[undercooked] 1650s, a variant of Middle English rere, from Old English hrere "lightly cooked," probably related to hreran "to stir, move, shake, agitate," from Proto-Germanic *hrorjan (source also of Old Frisian hrera "to stir, move," Old Saxon hrorian, Dutch roeren, German rühren, Old Norse hroera), from PIE root *kere- "to mix, confuse; cook" (source also of Greek kera- "to mix," krasis "mixture").
Originally of eggs, not recorded in reference to meat until 1784, and according to OED, in this sense "formerly often regarded as an Americanism, although it was current in many English dialects ... and used by English writers in the first half of the 19th c."
1680s, "to feed and stir up a fire in a fireplace or furnace," back-formation from stoker (1650s); ultimately from Dutch stoken "to stoke," from Middle Dutch stoken "to poke, thrust," related to stoc "stick, stump," from Proto-Germanic *stok- "pierce, prick," from PIE *steug-, extended form of root *(s)teu- (1) "to push, stick, knock, beat" (see stick (v.)).
Meaning "to stir up, rouse" (feelings, etc.) is from 1837. Stoked "enthusiastic" recorded in surfer slang by 1963, but the extension of the word to persons is older, originally "to eat, to feed oneself up" (1882).
Having "stoked up," as the men called it, the brigades paraded at 10.30 a.m., ready for the next stage of the march. ["Cassell's History of the Boer War," 1901]
Provençal dish of mixed vegetables simmered in olive oil, 1877, from French ratatouille (19c.). The first element is of uncertain etymology, the second is evidently touiller "to stir up," which Ayto writes was "applied, often disparagingly, to any stew," and which Gamillscheg writes is ultimately from Latin tudes "hammer."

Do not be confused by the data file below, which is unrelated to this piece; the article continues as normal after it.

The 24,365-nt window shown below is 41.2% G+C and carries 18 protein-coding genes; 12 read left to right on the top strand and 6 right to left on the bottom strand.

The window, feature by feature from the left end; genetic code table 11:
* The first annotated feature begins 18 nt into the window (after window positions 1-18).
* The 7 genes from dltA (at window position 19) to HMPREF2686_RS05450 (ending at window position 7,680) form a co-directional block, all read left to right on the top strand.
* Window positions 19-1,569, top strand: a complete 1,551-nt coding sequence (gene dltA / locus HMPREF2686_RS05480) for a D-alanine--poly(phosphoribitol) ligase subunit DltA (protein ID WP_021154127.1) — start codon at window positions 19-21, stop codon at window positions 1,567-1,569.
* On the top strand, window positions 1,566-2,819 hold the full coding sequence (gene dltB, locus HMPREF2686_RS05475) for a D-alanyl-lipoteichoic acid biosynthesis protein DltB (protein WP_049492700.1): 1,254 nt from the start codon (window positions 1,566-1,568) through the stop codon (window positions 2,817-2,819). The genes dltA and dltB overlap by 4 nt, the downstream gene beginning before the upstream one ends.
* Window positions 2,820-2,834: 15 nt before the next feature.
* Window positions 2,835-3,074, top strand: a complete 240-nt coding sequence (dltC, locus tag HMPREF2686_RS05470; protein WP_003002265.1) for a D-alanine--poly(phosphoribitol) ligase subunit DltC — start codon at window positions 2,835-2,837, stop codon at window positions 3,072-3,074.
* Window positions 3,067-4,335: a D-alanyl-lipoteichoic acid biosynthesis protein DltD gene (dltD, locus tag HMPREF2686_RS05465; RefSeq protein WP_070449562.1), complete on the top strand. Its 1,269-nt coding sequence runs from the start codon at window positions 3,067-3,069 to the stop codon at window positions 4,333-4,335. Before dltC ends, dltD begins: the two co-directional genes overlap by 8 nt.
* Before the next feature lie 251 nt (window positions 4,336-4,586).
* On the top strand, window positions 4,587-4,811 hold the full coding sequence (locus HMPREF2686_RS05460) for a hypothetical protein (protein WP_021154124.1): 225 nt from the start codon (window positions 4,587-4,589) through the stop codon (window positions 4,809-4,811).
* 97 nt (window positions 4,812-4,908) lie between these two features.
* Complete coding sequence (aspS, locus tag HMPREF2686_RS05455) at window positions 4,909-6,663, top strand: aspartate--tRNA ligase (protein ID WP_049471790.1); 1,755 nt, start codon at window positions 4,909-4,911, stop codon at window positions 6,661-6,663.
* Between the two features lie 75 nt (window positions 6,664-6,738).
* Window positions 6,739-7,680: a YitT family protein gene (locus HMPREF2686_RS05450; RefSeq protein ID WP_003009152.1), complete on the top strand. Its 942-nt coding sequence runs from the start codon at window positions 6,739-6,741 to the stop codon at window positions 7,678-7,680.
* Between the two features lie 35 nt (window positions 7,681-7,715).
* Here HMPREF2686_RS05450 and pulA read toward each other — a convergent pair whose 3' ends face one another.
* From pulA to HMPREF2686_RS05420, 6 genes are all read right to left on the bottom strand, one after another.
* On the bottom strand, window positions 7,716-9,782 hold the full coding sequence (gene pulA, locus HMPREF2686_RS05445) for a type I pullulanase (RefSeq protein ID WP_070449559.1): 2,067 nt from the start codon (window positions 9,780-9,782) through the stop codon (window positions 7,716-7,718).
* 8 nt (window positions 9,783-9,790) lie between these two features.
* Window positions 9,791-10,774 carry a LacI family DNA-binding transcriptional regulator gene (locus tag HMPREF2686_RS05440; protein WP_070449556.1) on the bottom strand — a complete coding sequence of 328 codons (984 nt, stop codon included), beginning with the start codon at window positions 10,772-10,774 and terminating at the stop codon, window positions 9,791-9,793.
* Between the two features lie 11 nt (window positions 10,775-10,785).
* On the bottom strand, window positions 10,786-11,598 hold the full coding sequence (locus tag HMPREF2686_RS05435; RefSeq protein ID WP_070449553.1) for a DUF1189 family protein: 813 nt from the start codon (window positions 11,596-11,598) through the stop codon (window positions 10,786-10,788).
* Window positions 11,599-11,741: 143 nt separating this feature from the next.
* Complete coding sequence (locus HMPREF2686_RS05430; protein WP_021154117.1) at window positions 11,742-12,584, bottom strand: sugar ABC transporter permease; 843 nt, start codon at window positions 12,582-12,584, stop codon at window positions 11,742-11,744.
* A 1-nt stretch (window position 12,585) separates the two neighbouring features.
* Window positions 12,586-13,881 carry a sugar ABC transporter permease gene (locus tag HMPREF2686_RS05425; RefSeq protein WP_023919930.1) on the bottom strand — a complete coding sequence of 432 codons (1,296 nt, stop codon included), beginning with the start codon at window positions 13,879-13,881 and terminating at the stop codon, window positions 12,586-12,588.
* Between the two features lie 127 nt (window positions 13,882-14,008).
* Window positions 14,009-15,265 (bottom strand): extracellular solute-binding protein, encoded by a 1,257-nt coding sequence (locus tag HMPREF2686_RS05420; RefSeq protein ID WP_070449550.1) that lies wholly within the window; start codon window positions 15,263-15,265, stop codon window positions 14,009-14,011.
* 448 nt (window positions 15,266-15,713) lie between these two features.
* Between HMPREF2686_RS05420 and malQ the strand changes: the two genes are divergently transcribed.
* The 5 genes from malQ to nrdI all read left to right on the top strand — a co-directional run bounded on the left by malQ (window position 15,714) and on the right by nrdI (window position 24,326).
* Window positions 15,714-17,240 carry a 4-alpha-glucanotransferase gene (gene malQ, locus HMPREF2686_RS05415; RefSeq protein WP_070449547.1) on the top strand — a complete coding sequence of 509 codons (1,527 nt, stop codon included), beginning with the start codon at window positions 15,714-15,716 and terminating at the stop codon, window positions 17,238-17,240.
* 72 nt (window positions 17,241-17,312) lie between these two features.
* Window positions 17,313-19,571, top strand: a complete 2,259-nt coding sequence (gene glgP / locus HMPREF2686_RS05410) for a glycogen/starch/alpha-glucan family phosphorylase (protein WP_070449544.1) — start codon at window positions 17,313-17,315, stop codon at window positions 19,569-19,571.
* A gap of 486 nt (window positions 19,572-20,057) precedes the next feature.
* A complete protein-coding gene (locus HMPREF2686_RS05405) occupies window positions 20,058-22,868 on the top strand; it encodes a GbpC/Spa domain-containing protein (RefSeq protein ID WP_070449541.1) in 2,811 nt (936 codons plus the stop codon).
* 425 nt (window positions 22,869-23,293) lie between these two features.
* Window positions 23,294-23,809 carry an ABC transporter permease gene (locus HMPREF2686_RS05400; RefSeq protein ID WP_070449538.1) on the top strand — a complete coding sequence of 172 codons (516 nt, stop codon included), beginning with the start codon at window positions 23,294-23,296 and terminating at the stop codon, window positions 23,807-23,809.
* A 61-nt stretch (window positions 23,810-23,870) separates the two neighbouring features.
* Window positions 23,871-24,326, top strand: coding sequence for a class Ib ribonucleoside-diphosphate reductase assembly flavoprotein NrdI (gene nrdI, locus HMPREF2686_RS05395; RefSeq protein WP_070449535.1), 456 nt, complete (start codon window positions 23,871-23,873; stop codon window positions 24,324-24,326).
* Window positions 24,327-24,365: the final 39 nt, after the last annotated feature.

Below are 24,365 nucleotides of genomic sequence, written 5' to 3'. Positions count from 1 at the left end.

mid-15c., chyrnen, "to stir or agitate (milk or cream) to make butter," from churn (n.). Extended sense "shake or agitate violently" is from late 17c. Intransitive sense is from 1735. Related: Churned; churning. To churn out, of writing, "produce mechanically and in great volume" is from 1902.
late 13c., intice, "to incite or instigate" (to sin or violence) from Old French enticier "to stir up (fire), to excite, incite," which is of uncertain origin, perhaps from Vulgar Latin *intitiare "set on fire," from Latin in- "in" (from PIE root *en "in") + titio (genitive titionis) "firebrand," which is of uncertain origin. Meaning "to allure, attract" is from c. 1300. Related: Enticed; enticing; enticingly.
1570s, "a (social) moving, stirring, agitation," from French émotion (16c.), from Old French emouvoir "stir up" (12c.), from Latin emovere "move out, remove, agitate," from assimilated form of ex "out" (see ex-) + movere "to move" (from PIE root *meue- "to push away"). Sense of "strong feeling" is first recorded 1650s; extended to any feeling by 1808.